I am right in thinking that XMRV and the lovely folks at the WPI getting a second outing in the New York Times is pretty huge, yes? Enlighten me for I am just a simple lass from Blighty :D

The whole world has heard of the NYT, getting a follow-up story seems so bloomin' cool, I'm excited!
 
K

_Kim_

Guest
Wishing I could remember that Bob Dylan quote about things changing,
Kelly
Kelly, I don't know if you were thinking of the lyrics to The Times They Are A-Changing. They sure are apropos to our cause and hardly bely the 1963 date of their writing. Thanks Bob.


The Times They Are A-Changin'

Come gather 'round people
Wherever you roam
And admit that the waters
Around you have grown
And accept it that soon
You'll be drenched to the bone.
If your time to you
Is worth savin'
Then you better start swimmin'
Or you'll sink like a stone
For the times they are a-changin'.

Come writers and critics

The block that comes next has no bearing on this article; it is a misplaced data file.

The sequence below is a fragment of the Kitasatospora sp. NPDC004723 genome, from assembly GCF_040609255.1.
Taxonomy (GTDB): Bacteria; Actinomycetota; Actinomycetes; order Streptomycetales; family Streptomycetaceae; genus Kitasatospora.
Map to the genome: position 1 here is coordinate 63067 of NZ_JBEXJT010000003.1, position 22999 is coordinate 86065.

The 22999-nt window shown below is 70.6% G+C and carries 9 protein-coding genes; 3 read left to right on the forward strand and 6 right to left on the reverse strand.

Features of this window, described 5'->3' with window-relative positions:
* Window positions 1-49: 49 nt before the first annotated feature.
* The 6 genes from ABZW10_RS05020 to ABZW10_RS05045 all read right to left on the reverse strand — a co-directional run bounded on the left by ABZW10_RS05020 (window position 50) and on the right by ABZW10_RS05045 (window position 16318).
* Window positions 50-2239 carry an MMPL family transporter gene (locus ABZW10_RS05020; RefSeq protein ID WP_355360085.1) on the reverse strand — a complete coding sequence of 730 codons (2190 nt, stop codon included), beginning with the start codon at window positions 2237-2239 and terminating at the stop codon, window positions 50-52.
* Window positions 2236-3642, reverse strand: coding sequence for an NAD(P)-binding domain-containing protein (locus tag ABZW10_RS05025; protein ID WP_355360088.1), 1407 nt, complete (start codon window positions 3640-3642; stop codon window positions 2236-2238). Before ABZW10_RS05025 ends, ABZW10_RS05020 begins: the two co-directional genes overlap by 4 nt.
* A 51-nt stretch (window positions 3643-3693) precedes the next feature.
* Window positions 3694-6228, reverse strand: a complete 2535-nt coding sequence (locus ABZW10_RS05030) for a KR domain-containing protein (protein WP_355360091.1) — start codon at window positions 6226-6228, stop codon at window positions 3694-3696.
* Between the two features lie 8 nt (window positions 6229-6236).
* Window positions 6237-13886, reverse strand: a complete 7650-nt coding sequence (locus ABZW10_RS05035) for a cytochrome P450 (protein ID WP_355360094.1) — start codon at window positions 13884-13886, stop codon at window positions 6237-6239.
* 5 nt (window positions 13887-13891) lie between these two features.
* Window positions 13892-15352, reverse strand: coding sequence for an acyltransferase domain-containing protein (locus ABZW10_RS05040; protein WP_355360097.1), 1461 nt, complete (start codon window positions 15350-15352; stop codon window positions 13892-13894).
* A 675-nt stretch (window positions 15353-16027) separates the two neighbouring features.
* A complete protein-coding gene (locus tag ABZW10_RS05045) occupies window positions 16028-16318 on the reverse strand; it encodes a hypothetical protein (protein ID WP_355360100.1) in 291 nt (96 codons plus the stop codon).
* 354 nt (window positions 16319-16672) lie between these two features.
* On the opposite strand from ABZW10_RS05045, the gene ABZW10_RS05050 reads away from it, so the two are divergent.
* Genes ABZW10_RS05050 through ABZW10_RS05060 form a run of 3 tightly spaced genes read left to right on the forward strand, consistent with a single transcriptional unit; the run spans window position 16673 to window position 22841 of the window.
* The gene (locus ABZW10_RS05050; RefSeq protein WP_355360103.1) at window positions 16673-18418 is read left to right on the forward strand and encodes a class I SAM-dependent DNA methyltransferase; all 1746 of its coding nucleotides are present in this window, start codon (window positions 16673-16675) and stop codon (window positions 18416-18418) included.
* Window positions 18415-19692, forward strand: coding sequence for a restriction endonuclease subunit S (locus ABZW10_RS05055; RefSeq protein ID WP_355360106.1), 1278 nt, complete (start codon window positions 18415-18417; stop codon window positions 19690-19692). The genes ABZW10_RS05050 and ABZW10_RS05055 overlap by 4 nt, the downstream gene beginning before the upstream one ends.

Who prophesize with your pen
And keep your eyes wide
The chance won't come again
And don't speak too soon
For the wheel's still in spin
And there's no tellin' who
That it's namin'.
For the loser now
Will be later to win
For the times they are a-changin'.

Come senators, congressmen
Please heed the call
Don't stand in the doorway
Don't block up the hall
For he that gets hurt
Will be he who has stalled
There's a battle outside
And it is ragin'.
It'll soon shake your windows
And rattle your walls
For the times they are a-changin'.

Come mothers and fathers
Throughout the land
And don't criticize
What you can't understand
Your sons and your daughters
Are beyond your command
Your old road is
Rapidly agin'.
Please get out of the new one
If you can't lend your hand
For the times they are a-changin'.

The line it is drawn
The curse it is cast
The slow one now
Will later be fast
As the present now
Will later be past
The order is
Rapidly fadin'.
And the first one now
Will later be last
For the times they are a-changin'.

Copyright 1963; renewed 1991 Special Rider Music